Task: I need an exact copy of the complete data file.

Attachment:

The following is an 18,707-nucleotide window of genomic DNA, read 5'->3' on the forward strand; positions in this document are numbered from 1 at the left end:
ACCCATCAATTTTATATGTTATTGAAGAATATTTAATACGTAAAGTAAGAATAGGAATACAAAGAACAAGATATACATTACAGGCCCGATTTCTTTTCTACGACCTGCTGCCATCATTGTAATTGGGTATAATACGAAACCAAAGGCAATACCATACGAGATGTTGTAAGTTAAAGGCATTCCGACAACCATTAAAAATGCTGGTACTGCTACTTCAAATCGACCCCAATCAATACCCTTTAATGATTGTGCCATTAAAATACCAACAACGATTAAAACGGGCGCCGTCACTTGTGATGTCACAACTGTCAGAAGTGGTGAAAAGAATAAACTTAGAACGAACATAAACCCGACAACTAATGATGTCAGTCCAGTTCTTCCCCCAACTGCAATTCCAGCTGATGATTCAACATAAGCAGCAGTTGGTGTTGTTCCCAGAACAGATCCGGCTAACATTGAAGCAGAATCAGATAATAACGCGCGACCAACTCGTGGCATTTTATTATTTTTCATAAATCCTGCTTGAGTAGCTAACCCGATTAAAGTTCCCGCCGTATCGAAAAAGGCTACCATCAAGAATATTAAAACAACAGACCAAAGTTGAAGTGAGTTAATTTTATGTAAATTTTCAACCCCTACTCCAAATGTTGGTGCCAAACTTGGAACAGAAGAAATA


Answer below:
The following is an 18,707-nucleotide window of genomic DNA, read 5'->3' on the forward strand; positions in this document are numbered from 1 at the left end:
ACCCATCAATTTTATATGTTATTGAAGAATATTTAATACGTAAAGTAAGAATAGGAATACAAAGAACAAGATATACATTACAGGCCCGATTTCTTTTCTACGACCTGCTGCCATCATTGTAATTGGGTATAATACGAAACCAAAGGCAATACCATACGAGATGTTGTAAGTTAAAGGCATTCCGACAACCATTAAAAATGCTGGTACTGCTACTTCAAATCGACCCCAATCAATACCCTTTAATGATTGTGCCATTAAAATACCAACAACGATTAAAACGGGCGCCGTCACTTGTGATGTCACAACTGTCAGAAGTGGTGAAAAGAATAAACTTAGAACGAACATAAACCCGACAACTAATGATGTCAGTCCAGTTCTTCCCCCAACTGCAATTCCAGCTGATGATTCAACATAAGCAGCAGTTGGTGTTGTTCCCAGAACAGATCCGGCTAACATTGAAGCAGAATCAGATAATAACGCGCGACCAACTCGTGGCATTTTATTATTTTTCATAAATCCTGCTTGAGTAGCTAACCCGATTAAAGTTCCCGCCGTATCGAAAAAGGCTACCATCAAGAATATTAAAACAACAGACCAAAGTTGAAGTGAGTTAATTTTATGTAAATTTTCAACCCCTACTCCAAATGTTGGTGCCAAACTTGGAACAGAAGAAATA